Cholwich Town Cross: a wayside cross between Quick Bridge and Tolchmoor Gate


Heritage Category: Scheduled Monument

List Entry Number: 1008931

Date first listed: 23-Aug-1974

Date of most recent amendment: 26-Aug-1994


Ordnance survey map of Cholwich Town Cross: a wayside cross between Quick Bridge and Tolchmoor Gate
© Crown Copyright and database right 2019. All rights reserved. Ordnance Survey Licence number 100024900.
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The building or site itself may lie within the boundary of more than one authority.

County: Devon

District: South Hams (District Authority)

Parish: Cornwood

National Grid Reference: SX 58619 61178


Legacy Record - This information may be included in the List Entry Details.

Reasons for Designation

Dartmoor is the largest expanse of open moorland in southern Britain and, because of exceptional conditions of preservation, it is also one of the most complete examples of an upland relict landscape in the whole country. The great wealth and diversity of archaeological remains provides direct evidence for human exploitation of the Moor from the early prehistoric period onwards. The well preserved and often visible relationship between settlement sites, land boundaries, trackways, ceremonial and funerary monuments as well as later industrial remains, gives significant insights into successive changes in the pattern of land use through time. Wayside crosses are one of several types of Christian cross erected during the medieval period, mostly from the 9th to 15th centuries AD. In addition to serving the function of reiterating and reinforcing the Christian faith amongst those who passed the cross and of reassuring the traveller, wayside crosses often fulfilled a role as waymarkers, especially in difficult and otherwise unmarked terrain. The crosses might be on regularly used routes linking settlements, or on routes which might have a more specifically religious function, including those providing access to religious sites for parishioners and funeral processions, or marking long distance routes frequented on pilgrimages. Over 110 examples of wayside crosses are known on Dartmoor, where they form the commonest type of stone cross. Almost all of the wayside crosses on the Moor take the form of a `Latin' cross, in which the cross-head itself is shaped within the projecting arms of an unenclosed cross. Wayside crosses contribute significantly to our understanding of medieval routeways, settlement patterns and the development of sculptural traditions. All wayside crosses on the Moor which survive as earth-fast monuments, except those which are extremely damaged and removed from their original locations, are considered worthy of protection.

Cholwich Town Cross may be an example of a medieval wayside cross that was never finished, but it is also possible that its relatively crude finish and undeveloped arms were original features. Its original location is unknown, but it is unlikely to have been far from the gateway where it was first recorded across the road from where it now stands. This gateway provided access to the enclosed land of Cholwich Town Farm, one of the earliest documented settlements on this side of Dartmoor, dating back at least to the 12th century, and with which the cross may be associated.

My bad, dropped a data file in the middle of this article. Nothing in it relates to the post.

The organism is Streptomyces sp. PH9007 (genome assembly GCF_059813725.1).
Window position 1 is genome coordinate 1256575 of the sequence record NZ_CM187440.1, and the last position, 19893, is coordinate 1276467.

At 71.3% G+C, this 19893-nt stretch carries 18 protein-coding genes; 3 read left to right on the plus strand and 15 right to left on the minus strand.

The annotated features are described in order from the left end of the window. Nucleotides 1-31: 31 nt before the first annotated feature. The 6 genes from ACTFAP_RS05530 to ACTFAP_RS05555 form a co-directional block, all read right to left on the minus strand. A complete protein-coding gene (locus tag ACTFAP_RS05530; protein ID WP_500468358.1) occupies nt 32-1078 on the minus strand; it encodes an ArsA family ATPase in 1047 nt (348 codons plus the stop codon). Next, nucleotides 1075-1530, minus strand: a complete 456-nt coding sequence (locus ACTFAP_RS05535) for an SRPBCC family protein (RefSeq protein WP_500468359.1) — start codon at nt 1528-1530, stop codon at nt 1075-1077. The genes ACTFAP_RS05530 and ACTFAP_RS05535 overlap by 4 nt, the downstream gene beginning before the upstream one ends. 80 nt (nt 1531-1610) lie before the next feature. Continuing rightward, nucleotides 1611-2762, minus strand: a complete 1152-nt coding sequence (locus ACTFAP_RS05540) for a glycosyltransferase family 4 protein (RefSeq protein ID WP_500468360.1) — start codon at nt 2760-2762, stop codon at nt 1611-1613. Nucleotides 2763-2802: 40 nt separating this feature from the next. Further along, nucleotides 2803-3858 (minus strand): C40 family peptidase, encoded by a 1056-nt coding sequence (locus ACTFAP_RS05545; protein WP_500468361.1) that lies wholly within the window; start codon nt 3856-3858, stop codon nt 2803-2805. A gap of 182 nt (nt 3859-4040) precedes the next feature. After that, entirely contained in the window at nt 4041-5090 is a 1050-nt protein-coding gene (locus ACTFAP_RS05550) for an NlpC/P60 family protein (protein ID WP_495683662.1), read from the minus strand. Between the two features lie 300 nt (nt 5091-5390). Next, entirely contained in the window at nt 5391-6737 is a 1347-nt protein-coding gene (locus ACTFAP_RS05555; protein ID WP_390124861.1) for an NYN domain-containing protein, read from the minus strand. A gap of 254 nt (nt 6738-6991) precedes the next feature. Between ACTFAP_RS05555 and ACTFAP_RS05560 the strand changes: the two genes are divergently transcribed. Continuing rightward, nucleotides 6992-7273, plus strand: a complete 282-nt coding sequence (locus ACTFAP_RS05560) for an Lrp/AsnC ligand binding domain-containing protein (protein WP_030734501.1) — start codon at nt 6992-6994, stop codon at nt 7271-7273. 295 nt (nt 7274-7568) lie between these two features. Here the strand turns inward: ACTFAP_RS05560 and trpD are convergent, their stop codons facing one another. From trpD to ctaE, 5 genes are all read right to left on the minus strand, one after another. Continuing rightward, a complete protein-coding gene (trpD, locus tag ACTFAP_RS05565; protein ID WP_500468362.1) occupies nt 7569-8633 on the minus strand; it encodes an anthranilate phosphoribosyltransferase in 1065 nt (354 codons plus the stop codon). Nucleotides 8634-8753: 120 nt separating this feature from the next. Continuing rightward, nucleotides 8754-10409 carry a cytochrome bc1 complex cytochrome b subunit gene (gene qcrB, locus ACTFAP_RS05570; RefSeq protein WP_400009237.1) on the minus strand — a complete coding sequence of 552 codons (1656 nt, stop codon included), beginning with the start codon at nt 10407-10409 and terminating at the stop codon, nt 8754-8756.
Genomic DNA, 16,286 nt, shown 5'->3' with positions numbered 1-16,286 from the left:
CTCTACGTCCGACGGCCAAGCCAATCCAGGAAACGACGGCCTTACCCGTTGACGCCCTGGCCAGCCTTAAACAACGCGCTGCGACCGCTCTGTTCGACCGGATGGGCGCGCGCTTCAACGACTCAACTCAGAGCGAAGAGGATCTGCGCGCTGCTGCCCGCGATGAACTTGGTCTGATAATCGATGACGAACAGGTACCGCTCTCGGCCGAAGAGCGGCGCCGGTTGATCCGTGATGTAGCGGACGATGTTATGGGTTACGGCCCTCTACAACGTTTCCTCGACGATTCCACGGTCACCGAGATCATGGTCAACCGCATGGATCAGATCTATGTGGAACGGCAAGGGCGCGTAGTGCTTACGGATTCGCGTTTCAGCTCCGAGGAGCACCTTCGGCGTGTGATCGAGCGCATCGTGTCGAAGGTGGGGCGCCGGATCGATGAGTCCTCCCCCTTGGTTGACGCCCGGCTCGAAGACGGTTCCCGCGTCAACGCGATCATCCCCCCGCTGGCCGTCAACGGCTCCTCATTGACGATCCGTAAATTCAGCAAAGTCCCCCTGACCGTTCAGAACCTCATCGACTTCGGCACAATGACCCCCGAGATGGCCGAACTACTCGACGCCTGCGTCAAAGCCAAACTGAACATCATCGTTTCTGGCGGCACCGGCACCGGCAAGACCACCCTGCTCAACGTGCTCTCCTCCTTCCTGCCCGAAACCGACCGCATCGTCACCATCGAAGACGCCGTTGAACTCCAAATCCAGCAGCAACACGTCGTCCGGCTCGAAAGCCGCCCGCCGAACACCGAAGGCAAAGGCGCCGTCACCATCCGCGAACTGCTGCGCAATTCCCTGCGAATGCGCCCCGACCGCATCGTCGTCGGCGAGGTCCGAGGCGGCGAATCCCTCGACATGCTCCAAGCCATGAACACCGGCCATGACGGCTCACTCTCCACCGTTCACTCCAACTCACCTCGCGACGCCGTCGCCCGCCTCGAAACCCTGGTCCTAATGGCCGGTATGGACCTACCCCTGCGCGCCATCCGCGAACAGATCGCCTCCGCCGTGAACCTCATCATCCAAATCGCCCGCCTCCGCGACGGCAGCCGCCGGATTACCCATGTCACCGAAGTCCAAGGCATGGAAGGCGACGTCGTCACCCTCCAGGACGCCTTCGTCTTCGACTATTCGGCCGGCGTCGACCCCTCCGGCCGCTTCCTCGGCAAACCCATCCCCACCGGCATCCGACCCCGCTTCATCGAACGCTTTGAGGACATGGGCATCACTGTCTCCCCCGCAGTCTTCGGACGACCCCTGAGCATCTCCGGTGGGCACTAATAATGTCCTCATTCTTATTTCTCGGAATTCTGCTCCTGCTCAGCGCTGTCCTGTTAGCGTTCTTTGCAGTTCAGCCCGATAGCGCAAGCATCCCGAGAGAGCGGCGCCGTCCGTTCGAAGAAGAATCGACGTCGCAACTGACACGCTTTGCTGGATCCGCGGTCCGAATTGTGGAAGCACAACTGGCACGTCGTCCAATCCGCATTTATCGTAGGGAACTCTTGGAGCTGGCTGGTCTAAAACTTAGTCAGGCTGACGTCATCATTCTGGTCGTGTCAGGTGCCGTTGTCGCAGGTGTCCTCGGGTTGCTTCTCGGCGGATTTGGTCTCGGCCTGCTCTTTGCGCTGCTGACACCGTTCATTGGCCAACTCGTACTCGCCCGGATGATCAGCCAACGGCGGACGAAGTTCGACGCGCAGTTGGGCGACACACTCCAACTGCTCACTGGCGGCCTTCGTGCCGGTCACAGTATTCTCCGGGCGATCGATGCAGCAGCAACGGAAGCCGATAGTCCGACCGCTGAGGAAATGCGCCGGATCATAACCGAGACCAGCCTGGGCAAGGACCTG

Legacy Record - This information may be included in the List Entry Details.


The monument includes the shaft, head and arms of a wayside cross of moderately coarse granite and rough rectangular section, set vertically on a small modern turf mound about 4m inside a fence on the south side of a public road, opposite the former entrance to Cholwich Town Farm. The cross is not in situ having been moved from the other side of the road where it was in use as a gatepost. There is no sign of a socket stone. The arms of the cross have the form of slight swellings, and although almost certainly damaged, they may never have been intended to be much more substantial. The total height of the cross is 1.76m. The shaft tapers from the base up to the arms. Close to the base it measures 0.36m by 0.43m. Under the arms it measures 0.28m by 0.32m. The corners of the shaft maybe crudely chamfered, but this is doubtful. If so, it suggests that the cross may be unfinished. The maximum width across the arms is 0.37m. The west arm extends only 0.02m from the shaft and has a depth of 0.3m. The east arm extends 0.05m and has a maximum depth of 0.35m. The head, which is roughly square in section, 0.28m by 0.29m, extends above the arms 0.23m. The top of the head of the cross has a deep crack running north south across its centre and extending down the south face of the cross for 0.12m as far as a hole plugged with lead and containing an iron gate hanging. The cross is Listed Grade II. A fragment of window mullion, octagonal and neatly dressed has been set on edge in the turf 0.4m west of the cross.

MAP EXTRACT The site of the monument is shown on the attached map extract. It includes a 2 metre boundary around the archaeological features, considered to be essential for the monument's support and preservation.


The contents of this record have been generated from a legacy data system.

Legacy System number: 24816

Legacy System: RSM


Books and journals
Crossing, W, The Ancient Stone Crosses of Dartmoor, (1902), 36
Masson Phillips, E, 'Devonshire Association Transactions' in The Ancient Stone Crosses of Devon : Part 1, , Vol. 69, (1936-37), 302-303

End of official listing